The McClean Dissent, Part Deux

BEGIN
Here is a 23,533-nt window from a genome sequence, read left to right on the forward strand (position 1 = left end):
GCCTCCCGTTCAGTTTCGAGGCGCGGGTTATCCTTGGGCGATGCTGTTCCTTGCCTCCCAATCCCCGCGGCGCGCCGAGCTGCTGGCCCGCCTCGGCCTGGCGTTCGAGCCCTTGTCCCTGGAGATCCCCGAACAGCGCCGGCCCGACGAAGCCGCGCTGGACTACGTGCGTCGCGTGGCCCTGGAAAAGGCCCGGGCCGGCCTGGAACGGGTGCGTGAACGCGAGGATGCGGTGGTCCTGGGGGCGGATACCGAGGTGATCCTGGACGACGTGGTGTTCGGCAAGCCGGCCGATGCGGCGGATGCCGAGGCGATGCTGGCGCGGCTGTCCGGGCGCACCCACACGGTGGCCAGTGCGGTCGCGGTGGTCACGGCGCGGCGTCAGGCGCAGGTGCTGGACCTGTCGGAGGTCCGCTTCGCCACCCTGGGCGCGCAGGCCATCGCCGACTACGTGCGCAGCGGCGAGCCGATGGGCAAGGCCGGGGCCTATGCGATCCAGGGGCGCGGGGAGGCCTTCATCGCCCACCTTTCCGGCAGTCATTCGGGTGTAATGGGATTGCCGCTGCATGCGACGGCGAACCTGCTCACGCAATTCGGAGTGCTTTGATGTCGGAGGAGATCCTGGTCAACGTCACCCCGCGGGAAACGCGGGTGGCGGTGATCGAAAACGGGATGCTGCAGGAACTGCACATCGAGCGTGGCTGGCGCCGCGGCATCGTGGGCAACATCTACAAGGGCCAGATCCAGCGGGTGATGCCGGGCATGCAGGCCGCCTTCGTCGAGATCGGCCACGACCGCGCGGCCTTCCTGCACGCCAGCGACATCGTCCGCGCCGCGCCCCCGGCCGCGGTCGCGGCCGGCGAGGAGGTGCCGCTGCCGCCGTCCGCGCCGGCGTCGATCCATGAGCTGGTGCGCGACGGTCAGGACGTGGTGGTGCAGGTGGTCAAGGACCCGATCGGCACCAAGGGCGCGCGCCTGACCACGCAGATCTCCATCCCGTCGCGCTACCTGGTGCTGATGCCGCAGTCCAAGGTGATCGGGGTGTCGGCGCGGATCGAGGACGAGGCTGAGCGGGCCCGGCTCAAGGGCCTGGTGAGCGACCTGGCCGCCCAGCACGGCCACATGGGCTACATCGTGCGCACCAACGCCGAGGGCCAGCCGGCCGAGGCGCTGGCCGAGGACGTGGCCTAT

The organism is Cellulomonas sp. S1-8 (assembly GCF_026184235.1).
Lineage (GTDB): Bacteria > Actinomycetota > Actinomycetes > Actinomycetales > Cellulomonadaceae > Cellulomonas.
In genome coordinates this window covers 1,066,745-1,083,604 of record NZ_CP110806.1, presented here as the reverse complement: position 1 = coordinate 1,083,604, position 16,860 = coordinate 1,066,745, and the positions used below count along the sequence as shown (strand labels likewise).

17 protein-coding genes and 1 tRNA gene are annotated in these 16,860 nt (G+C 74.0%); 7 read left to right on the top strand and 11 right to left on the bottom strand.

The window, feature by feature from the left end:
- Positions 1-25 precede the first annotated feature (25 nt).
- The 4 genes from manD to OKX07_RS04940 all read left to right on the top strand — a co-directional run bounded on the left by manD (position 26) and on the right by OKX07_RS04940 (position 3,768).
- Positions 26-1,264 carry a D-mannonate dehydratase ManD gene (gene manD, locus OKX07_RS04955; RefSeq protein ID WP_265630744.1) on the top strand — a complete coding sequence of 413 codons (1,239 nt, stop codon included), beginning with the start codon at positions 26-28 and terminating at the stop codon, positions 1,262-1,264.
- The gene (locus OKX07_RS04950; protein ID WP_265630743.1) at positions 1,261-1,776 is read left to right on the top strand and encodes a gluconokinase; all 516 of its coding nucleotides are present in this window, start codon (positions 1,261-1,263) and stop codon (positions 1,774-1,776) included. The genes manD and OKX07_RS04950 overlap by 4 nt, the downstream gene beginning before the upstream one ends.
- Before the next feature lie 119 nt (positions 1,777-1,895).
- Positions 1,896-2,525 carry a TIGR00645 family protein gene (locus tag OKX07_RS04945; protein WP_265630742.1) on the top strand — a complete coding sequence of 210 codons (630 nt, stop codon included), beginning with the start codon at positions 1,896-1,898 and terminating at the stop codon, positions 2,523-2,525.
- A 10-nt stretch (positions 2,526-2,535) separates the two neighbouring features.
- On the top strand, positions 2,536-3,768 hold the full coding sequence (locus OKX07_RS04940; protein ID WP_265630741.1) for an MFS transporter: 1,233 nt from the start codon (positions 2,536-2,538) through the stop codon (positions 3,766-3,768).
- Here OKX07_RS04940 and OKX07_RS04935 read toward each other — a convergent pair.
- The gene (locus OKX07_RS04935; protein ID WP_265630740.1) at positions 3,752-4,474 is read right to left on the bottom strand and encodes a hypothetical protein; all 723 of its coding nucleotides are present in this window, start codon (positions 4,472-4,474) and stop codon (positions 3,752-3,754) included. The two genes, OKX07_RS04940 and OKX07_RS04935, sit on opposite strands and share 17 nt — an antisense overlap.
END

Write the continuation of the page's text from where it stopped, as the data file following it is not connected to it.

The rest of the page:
When I consider this dissent in the light of Dworkins writings, I am immediately reminded of the discussion of checkerboard policies versus law as integrity. As we are now well aware, Dworkin proposed that integrity – or continuity – is necessary in the law, such that equity and justice cannot be rightly done by when predictability in how the law will act upon a person is lacking. McClean’s dissent offers a rather striking dichotomy when looked at in this light. On the one hand, his appeal to the persuasive literature provided by the Framers, and to the precedents of the Court – not to mention his appeal to Somersett v. Stewart, represent an attempt at giving the law a measure of integrity – to at least the extent that integrity means continuity. His arguments that there were no established precedent forbidding Black citizenship, and that there was precedent allowing for the Congress to exert legislative control over territories represented an attempt to establish a clear, distinct, and straight line of legal reasoning. However, there is an irony in this, because in allowing the Missouri Compromise to stand as McClean wished would represent the implicit continuance of checker-board policies, which run contrary to Dworkin’s vision of law as integrity. As Dworkin discussed – and as I have discussed previously – checkerboard policies are those that affect different locales, populations, or communities differently. In this spirit, the Missouri Compromise, which allowed slavery in some communities but not in others, is a checkerboard policy. Hence the dichotomy I spoke of earlier. While McClean’s logic in his dissent represents a clear attempt at law as integrity, some 130-odd years before it was written of, it is repugnant on its face to Dworkin’s writings on checkerboard policies. I added the emphasis in the last sentence to make very clear that in Dworkin would in no way have supported the majority decision in this case, and that while the dissent is repugnant on its face to Dworkin’s writing in this area, it would certainly have been a step in the right direction as far as Dworkin – a natural law and human rights theorist – would have been concerned.



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